A complaint has been filed against 12 Swedish county councils for violating patients’ privacy by allowing television companies to film at hospitals, accident sites, and in ambulances.
According to the Center for Justice, which filed the complaint with the Justice Ombudsman, the recordings were often made without the knowledge of those involved and information about their health was exposed in TV programs as “commercial entertainment”.
The Center for Justice took action following a case at Uppsala's Akademiska hospital in which a cancer patients' fight for life was filmed and shown in the tv series "The hospital" (Sjukhuset) which covered daily life at there. The man's family watched the programme on television, unaware that their father and husband was to appear. The case is subject to legal proceedings.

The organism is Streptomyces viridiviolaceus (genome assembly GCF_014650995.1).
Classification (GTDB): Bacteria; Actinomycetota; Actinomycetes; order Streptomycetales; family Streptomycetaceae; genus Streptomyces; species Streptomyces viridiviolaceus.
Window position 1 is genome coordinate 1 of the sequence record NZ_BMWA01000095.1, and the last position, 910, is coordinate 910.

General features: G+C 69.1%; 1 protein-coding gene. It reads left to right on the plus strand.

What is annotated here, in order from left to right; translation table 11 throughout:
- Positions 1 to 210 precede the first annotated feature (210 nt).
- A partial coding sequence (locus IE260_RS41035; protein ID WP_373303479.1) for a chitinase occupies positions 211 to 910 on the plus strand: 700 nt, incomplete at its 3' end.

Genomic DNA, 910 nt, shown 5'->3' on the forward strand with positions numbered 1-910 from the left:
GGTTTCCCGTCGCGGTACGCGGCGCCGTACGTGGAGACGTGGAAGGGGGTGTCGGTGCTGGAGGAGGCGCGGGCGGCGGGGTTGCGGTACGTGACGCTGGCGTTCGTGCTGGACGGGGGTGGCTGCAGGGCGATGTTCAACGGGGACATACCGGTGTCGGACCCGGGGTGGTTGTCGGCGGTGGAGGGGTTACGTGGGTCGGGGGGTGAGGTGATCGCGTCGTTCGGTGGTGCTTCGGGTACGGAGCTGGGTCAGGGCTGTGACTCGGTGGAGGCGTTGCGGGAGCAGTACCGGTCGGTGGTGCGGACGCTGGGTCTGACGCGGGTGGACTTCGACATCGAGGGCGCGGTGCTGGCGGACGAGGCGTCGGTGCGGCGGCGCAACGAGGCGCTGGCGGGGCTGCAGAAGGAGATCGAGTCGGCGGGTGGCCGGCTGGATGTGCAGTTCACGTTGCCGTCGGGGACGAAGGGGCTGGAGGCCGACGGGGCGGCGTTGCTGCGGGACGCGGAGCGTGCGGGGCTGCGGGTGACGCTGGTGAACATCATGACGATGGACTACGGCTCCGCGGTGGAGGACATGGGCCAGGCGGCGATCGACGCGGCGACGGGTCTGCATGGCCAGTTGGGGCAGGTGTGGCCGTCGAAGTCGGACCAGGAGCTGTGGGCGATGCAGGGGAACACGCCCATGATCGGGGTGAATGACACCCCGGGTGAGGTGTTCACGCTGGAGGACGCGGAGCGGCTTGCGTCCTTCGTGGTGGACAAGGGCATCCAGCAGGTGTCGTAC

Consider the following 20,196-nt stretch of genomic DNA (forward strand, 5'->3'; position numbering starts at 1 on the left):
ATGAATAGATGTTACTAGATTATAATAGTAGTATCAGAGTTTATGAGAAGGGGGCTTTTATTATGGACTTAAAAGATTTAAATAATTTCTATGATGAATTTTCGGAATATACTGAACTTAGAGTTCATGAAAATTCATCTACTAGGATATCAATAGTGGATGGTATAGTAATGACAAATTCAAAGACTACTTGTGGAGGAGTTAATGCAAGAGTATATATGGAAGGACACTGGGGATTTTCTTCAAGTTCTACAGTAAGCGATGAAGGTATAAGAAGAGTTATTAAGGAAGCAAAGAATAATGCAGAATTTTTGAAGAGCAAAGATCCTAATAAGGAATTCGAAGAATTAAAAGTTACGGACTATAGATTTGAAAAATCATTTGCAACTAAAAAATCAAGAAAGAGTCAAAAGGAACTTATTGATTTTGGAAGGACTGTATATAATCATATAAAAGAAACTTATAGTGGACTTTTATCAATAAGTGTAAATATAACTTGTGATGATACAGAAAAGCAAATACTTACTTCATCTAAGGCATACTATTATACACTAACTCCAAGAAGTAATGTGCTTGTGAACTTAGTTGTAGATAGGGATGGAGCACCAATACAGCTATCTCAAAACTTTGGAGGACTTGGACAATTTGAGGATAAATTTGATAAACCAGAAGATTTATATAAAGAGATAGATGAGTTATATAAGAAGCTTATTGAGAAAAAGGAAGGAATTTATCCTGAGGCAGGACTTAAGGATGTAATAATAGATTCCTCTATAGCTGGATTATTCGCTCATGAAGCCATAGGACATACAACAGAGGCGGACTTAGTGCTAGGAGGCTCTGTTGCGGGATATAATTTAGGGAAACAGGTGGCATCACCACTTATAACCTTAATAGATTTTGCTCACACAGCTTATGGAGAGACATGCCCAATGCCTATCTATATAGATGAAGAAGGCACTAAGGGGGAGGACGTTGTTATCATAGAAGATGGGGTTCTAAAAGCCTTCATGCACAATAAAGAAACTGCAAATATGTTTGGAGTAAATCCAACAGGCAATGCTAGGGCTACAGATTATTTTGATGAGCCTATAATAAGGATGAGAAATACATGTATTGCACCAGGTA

Anna Rogalska Hedlund, a lawyer at the Center for Justice, tells Radio Sweden that they decided to investigate how many council council agreements with TV companies broke patients' privacy laws and found that 12 out of 21 councils broke the law.
"There might just be a film team coming with the ambulance when you are in an emergency situation and that is totally unacceptable" Hedlund says.
However, Malin Kvist, who is responsible for ER productions at at Titan Television, says they do everything by the book.
"We do everything we can in accordance with Swedish law. We never film first and ask later" she says to Radio Sweden.
"We are working very hard with our ethics and our morals and we would never do anything to hurt a patient, we respect the patient and after a patient has agreed to be filmed, they can still cancel that agreement at the last minute. Normally, patients ask when are they appearing on TV because they are very keen to see their case on televsion".